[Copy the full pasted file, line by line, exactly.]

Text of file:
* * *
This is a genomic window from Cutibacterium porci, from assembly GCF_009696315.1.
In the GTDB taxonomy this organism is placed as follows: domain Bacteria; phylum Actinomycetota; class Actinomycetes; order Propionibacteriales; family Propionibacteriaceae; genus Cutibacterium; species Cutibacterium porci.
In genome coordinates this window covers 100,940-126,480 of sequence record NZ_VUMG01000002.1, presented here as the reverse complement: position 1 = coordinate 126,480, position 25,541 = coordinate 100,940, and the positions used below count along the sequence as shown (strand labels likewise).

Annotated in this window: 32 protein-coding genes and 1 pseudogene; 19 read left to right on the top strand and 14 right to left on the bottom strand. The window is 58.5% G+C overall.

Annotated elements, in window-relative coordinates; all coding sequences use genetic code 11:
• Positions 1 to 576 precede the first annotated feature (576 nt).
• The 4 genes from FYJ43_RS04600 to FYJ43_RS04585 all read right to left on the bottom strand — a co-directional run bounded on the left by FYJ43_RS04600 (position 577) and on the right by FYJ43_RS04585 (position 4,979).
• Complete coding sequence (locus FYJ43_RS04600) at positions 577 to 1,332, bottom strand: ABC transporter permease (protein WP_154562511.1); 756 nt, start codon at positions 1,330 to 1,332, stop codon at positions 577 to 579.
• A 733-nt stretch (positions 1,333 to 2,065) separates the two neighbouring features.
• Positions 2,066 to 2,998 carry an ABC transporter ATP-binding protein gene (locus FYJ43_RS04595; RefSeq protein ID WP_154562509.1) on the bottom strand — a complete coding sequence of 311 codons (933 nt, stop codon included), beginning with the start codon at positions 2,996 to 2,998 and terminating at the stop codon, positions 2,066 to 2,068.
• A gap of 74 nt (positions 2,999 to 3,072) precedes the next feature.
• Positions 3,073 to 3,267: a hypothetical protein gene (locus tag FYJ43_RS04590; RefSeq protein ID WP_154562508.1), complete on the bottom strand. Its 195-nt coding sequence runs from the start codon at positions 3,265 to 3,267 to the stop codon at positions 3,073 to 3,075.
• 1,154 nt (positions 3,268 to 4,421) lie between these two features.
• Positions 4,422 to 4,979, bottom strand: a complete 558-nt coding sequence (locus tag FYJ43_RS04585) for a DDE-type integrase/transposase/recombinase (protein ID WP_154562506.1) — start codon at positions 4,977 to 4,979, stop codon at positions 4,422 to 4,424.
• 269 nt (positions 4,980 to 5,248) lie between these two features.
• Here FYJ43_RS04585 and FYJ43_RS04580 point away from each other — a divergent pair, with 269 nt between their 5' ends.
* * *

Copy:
This is a genomic window from Cutibacterium porci, from assembly GCF_009696315.1.
In the GTDB taxonomy this organism is placed as follows: domain Bacteria; phylum Actinomycetota; class Actinomycetes; order Propionibacteriales; family Propionibacteriaceae; genus Cutibacterium; species Cutibacterium porci.
In genome coordinates this window covers 100,940-126,480 of sequence record NZ_VUMG01000002.1, presented here as the reverse complement: position 1 = coordinate 126,480, position 25,541 = coordinate 100,940, and the positions used below count along the sequence as shown (strand labels likewise).

Annotated in this window: 32 protein-coding genes and 1 pseudogene; 19 read left to right on the top strand and 14 right to left on the bottom strand. The window is 58.5% G+C overall.

Annotated elements, in window-relative coordinates; all coding sequences use genetic code 11:
• Positions 1 to 576 precede the first annotated feature (576 nt).
• The 4 genes from FYJ43_RS04600 to FYJ43_RS04585 all read right to left on the bottom strand — a co-directional run bounded on the left by FYJ43_RS04600 (position 577) and on the right by FYJ43_RS04585 (position 4,979).
• Complete coding sequence (locus FYJ43_RS04600) at positions 577 to 1,332, bottom strand: ABC transporter permease (protein WP_154562511.1); 756 nt, start codon at positions 1,330 to 1,332, stop codon at positions 577 to 579.
• A 733-nt stretch (positions 1,333 to 2,065) separates the two neighbouring features.
• Positions 2,066 to 2,998 carry an ABC transporter ATP-binding protein gene (locus FYJ43_RS04595; RefSeq protein ID WP_154562509.1) on the bottom strand — a complete coding sequence of 311 codons (933 nt, stop codon included), beginning with the start codon at positions 2,996 to 2,998 and terminating at the stop codon, positions 2,066 to 2,068.
• A gap of 74 nt (positions 2,999 to 3,072) precedes the next feature.
• Positions 3,073 to 3,267: a hypothetical protein gene (locus tag FYJ43_RS04590; RefSeq protein ID WP_154562508.1), complete on the bottom strand. Its 195-nt coding sequence runs from the start codon at positions 3,265 to 3,267 to the stop codon at positions 3,073 to 3,075.
• 1,154 nt (positions 3,268 to 4,421) lie between these two features.
• Positions 4,422 to 4,979, bottom strand: a complete 558-nt coding sequence (locus tag FYJ43_RS04585) for a DDE-type integrase/transposase/recombinase (protein ID WP_154562506.1) — start codon at positions 4,977 to 4,979, stop codon at positions 4,422 to 4,424.
• 269 nt (positions 4,980 to 5,248) lie between these two features.
• Here FYJ43_RS04585 and FYJ43_RS04580 point away from each other — a divergent pair, with 269 nt between their 5' ends.